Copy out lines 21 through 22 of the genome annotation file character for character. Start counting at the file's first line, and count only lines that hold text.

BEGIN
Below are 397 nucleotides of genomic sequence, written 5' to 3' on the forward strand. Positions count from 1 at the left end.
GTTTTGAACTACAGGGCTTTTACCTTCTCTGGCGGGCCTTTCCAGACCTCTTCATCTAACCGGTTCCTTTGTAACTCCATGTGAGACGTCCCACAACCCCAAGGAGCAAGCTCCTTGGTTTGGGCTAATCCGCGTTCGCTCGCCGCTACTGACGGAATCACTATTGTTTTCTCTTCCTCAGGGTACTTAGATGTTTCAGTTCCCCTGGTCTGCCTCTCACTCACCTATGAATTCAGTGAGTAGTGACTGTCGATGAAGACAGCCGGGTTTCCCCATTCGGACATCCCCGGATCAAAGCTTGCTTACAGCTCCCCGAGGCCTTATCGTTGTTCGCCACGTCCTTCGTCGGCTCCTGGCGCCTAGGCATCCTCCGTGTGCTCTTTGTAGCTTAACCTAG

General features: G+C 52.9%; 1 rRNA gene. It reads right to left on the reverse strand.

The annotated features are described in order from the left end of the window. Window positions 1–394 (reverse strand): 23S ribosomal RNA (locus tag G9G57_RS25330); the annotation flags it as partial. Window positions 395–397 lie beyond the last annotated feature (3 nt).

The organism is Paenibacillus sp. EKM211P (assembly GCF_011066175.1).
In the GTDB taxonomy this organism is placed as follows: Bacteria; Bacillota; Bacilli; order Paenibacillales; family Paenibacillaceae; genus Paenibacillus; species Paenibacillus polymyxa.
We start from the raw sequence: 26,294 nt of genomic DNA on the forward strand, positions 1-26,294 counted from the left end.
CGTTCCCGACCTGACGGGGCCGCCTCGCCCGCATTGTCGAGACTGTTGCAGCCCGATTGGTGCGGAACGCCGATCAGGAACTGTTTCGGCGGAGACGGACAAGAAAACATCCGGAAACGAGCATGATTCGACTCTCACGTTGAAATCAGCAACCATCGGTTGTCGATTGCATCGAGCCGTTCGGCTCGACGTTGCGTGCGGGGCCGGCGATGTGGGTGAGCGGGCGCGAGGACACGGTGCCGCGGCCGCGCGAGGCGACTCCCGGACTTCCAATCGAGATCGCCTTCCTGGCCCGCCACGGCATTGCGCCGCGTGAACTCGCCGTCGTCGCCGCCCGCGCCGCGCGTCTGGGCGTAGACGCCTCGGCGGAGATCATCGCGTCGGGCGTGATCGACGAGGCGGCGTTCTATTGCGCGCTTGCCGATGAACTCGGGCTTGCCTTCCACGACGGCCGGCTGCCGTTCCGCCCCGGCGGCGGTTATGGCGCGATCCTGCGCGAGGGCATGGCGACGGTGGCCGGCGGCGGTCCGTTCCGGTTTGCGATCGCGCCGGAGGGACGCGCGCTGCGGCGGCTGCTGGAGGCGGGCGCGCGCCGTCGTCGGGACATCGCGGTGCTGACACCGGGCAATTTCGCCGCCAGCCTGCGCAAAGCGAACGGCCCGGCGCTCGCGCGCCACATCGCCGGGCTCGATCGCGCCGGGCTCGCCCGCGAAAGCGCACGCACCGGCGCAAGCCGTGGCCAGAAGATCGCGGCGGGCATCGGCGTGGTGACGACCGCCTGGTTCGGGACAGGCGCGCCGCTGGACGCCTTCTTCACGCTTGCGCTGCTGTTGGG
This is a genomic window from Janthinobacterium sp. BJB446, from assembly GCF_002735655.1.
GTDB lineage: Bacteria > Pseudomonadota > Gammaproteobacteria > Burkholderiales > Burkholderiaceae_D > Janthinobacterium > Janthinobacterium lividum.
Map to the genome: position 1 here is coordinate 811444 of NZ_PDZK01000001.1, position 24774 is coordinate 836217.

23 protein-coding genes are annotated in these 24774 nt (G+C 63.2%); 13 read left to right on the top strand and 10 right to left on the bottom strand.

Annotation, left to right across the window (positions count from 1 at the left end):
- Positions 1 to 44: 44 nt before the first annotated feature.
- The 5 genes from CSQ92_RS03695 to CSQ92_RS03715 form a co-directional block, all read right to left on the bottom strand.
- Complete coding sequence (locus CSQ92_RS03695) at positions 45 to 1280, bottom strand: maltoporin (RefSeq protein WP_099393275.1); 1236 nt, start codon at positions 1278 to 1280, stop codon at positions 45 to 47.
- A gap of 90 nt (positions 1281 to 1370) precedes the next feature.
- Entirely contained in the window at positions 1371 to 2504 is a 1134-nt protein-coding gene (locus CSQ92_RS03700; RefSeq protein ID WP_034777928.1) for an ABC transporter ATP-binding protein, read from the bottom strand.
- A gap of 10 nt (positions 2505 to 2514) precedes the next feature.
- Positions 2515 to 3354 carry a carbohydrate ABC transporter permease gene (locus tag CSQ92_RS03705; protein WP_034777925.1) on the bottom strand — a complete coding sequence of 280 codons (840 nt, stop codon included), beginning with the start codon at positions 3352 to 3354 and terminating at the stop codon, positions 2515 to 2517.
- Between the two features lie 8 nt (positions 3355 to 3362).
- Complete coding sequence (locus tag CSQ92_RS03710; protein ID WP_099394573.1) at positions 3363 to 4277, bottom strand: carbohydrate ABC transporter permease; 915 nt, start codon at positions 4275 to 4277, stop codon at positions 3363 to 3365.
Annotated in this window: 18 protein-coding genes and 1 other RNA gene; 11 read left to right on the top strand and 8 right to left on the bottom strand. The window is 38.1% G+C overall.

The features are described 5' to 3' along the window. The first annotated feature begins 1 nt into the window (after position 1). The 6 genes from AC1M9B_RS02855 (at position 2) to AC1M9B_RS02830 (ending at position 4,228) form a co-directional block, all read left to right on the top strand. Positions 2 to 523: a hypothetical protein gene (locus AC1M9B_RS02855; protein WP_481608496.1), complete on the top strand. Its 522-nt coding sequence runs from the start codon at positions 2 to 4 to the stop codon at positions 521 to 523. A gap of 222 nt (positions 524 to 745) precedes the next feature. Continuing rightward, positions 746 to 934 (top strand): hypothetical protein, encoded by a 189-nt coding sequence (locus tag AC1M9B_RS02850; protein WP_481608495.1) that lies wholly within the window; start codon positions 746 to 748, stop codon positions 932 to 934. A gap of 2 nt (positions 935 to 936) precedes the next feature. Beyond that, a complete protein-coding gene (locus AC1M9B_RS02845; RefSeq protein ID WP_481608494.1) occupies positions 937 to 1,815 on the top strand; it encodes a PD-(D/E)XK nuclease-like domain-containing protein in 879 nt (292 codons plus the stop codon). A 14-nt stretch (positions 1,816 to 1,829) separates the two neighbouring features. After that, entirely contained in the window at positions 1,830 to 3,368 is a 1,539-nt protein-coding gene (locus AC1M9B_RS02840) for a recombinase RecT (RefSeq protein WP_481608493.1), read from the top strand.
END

- Between the two features lie 8 nt (positions 3355 to 3362).
- Complete coding sequence (locus tag CSQ92_RS03710; protein ID WP_099394573.1) at positions 3363 to 4277, bottom strand: carbohydrate ABC transporter permease; 915 nt, start codon at positions 4275 to 4277, stop codon at positions 3363 to 3365.